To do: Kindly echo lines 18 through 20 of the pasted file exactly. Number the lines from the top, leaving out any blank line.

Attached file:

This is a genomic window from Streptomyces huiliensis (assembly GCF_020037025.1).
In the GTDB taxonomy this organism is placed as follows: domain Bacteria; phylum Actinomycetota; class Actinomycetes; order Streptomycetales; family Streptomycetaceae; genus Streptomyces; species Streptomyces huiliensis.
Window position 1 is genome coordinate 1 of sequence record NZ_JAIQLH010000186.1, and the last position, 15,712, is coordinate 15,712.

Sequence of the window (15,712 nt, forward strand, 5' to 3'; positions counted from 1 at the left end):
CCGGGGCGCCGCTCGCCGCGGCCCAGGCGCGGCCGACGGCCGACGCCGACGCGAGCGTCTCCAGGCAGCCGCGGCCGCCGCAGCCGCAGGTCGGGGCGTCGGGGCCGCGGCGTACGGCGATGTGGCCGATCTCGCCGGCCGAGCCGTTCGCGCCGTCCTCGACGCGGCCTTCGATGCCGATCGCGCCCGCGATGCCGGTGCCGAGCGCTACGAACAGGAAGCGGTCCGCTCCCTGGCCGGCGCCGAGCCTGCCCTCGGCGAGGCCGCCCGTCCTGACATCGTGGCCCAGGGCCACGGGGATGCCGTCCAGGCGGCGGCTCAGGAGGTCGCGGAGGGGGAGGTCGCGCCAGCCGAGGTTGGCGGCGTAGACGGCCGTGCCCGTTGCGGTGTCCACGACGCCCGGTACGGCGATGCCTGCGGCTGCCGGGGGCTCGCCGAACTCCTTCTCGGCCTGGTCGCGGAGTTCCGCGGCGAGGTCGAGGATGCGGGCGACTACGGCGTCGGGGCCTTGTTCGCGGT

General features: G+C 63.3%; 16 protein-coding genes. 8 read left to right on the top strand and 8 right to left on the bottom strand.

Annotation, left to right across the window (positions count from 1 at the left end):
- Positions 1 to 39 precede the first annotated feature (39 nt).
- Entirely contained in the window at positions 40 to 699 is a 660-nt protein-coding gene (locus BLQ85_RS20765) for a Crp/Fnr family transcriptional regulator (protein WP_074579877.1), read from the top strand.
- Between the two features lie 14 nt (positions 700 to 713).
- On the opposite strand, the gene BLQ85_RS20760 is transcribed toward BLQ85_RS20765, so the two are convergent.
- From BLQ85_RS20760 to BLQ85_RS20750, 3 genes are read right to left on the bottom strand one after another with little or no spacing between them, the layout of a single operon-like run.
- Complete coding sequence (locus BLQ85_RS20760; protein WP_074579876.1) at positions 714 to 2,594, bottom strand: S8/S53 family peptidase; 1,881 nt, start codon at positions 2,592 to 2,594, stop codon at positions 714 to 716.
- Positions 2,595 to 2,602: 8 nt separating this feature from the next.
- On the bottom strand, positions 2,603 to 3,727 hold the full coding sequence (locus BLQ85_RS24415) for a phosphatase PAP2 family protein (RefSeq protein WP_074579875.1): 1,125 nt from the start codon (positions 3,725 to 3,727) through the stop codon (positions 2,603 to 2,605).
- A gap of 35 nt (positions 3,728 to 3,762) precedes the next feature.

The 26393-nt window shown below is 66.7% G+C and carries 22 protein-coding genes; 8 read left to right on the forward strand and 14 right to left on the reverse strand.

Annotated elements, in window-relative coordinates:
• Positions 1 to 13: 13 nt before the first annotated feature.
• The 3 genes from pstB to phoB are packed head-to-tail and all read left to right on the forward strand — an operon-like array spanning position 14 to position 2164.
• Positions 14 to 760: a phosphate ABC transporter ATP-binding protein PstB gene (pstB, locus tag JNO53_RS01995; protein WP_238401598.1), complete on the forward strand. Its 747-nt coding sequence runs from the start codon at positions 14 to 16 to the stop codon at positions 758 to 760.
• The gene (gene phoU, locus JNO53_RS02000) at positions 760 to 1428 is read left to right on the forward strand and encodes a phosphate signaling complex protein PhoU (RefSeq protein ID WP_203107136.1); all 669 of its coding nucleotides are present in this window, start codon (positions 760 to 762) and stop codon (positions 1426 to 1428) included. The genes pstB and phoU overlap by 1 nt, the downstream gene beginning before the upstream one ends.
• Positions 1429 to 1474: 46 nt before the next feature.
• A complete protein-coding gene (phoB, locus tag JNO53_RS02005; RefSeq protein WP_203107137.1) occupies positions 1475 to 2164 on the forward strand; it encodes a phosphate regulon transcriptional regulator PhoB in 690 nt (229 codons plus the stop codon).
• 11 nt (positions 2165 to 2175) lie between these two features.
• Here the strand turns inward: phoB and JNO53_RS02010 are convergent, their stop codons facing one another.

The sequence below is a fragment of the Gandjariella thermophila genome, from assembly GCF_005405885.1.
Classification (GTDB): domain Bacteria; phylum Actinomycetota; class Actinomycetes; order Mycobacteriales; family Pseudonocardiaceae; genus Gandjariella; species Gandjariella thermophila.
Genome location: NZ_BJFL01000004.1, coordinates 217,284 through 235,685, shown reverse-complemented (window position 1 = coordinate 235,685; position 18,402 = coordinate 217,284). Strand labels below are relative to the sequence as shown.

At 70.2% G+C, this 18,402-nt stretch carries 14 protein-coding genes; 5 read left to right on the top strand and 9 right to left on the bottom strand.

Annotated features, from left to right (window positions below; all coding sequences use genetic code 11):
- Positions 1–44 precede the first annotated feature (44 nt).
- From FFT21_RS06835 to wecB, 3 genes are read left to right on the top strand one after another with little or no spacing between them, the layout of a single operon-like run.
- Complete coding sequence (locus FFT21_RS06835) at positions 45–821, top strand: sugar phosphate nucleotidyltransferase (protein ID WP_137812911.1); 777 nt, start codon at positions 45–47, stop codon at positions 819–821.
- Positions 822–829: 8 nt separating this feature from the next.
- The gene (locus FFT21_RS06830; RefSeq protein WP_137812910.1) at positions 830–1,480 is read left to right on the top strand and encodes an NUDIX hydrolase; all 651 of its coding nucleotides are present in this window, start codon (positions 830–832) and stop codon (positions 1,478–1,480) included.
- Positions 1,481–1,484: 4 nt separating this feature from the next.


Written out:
Annotated elements, in window-relative coordinates:
• Positions 1 to 13: 13 nt before the first annotated feature.
• The 3 genes from pstB to phoB are packed head-to-tail and all read left to right on the forward strand — an operon-like array spanning position 14 to position 2164.